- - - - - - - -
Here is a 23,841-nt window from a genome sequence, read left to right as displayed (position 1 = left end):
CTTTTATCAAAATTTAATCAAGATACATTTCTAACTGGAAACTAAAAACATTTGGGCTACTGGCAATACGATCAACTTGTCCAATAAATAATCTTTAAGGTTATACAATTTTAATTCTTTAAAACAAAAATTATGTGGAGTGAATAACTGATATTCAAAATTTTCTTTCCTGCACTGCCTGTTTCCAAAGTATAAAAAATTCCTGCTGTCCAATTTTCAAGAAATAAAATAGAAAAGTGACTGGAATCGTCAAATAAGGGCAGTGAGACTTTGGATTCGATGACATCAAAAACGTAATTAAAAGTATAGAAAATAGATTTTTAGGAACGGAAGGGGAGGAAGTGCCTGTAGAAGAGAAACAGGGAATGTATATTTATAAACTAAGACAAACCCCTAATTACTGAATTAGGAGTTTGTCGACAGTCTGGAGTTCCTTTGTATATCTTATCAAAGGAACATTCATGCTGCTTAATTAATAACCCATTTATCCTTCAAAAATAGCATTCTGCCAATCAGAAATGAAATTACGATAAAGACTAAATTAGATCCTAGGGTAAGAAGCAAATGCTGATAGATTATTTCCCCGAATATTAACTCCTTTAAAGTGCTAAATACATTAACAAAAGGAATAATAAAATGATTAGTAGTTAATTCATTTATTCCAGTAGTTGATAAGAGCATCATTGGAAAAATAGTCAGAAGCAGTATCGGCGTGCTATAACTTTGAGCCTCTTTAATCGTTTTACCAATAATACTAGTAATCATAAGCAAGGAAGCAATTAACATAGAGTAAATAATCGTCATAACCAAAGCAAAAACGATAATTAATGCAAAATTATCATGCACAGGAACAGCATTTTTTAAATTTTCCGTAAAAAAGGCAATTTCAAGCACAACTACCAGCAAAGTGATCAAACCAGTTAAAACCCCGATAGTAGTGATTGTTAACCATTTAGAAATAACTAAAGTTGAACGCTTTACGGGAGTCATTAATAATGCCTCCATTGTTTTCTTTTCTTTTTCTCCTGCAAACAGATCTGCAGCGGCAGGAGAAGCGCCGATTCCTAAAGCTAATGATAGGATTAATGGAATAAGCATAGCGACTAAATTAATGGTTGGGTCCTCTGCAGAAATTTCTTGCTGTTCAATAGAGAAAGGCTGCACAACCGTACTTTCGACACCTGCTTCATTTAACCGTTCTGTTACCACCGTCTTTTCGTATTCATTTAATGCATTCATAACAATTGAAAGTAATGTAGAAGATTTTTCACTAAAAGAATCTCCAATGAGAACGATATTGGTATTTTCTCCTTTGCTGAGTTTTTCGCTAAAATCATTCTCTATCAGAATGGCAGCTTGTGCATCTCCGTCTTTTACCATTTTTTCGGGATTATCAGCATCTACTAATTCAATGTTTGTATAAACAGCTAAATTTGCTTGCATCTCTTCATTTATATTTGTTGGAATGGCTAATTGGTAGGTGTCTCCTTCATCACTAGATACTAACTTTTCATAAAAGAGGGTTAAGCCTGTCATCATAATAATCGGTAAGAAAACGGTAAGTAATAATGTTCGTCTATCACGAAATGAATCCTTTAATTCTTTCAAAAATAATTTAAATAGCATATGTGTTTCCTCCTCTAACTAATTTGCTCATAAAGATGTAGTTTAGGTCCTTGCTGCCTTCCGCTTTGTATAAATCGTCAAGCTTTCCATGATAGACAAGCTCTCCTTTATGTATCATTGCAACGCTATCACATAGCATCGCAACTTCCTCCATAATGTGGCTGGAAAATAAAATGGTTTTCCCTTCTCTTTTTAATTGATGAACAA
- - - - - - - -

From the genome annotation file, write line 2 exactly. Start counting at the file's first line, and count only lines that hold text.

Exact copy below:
CTTTTATCAAAATTTAATCAAGATACATTTCTAACTGGAAACTAAAAACATTTGGGCTACTGGCAATACGATCAACTTGTCCAATAAATAATCTTTAAGGTTATACAATTTTAATTCTTTAAAACAAAAATTATGTGGAGTGAATAACTGATATTCAAAATTTTCTTTCCTGCACTGCCTGTTTCCAAAGTATAAAAAATTCCTGCTGTCCAATTTTCAAGAAATAAAATAGAAAAGTGACTGGAATCGTCAAATAAGGGCAGTGAGACTTTGGATTCGATGACATCAAAAACGTAATTAAAAGTATAGAAAATAGATTTTTAGGAACGGAAGGGGAGGAAGTGCCTGTAGAAGAGAAACAGGGAATGTATATTTATAAACTAAGACAAACCCCTAATTACTGAATTAGGAGTTTGTCGACAGTCTGGAGTTCCTTTGTATATCTTATCAAAGGAACATTCATGCTGCTTAATTAATAACCCATTTATCCTTCAAAAATAGCATTCTGCCAATCAGAAATGAAATTACGATAAAGACTAAATTAGATCCTAGGGTAAGAAGCAAATGCTGATAGATTATTTCCCCGAATATTAACTCCTTTAAAGTGCTAAATACATTAACAAAAGGAATAATAAAATGATTAGTAGTTAATTCATTTATTCCAGTAGTTGATAAGAGCATCATTGGAAAAATAGTCAGAAGCAGTATCGGCGTGCTATAACTTTGAGCCTCTTTAATCGTTTTACCAATAATACTAGTAATCATAAGCAAGGAAGCAATTAACATAGAGTAAATAATCGTCATAACCAAAGCAAAAACGATAATTAATGCAAAATTATCATGCACAGGAACAGCATTTTTTAAATTTTCCGTAAAAAAGGCAATTTCAAGCACAACTACCAGCAAAGTGATCAAACCAGTTAAAACCCCGATAGTAGTGATTGTTAACCATTTAGAAATAACTAAAGTTGAACGCTTTACGGGAGTCATTAATAATGCCTCCATTGTTTTCTTTTCTTTTTCTCCTGCAAACAGATCTGCAGCGGCAGGAGAAGCGCCGATTCCTAAAGCTAATGATAGGATTAATGGAATAAGCATAGCGACTAAATTAATGGTTGGGTCCTCTGCAGAAATTTCTTGCTGTTCAATAGAGAAAGGCTGCACAACCGTACTTTCGACACCTGCTTCATTTAACCGTTCTGTTACCACCGTCTTTTCGTATTCATTTAATGCATTCATAACAATTGAAAGTAATGTAGAAGATTTTTCACTAAAAGAATCTCCAATGAGAACGATATTGGTATTTTCTCCTTTGCTGAGTTTTTCGCTAAAATCATTCTCTATCAGAATGGCAGCTTGTGCATCTCCGTCTTTTACCATTTTTTCGGGATTATCAGCATCTACTAATTCAATGTTTGTATAAACAGCTAAATTTGCTTGCATCTCTTCATTTATATTTGTTGGAATGGCTAATTGGTAGGTGTCTCCTTCATCACTAGATACTAACTTTTCATAAAAGAGGGTTAAGCCTGTCATCATAATAATCGGTAAGAAAACGGTAAGTAATAATGTTCGTCTATCACGAAATGAATCCTTTAATTCTTTCAAAAATAATTTAAATAGCATATGTGTTTCCTCCTCTAACTAATTTGCTCATAAAGATGTAGTTTAGGTCCTTGCTGCCTTCCGCTTTGTATAAATCGTCAAGCTTTCCATGATAGACAAGCTCTCCTTTATGTATCATTGCAACGCTATCACATAGCATCGCAACTTCCTCCATAATGTGGCTGGAAAATAAAATGGTTTTCCCTTCTCTTTTTAATTGATGAACAA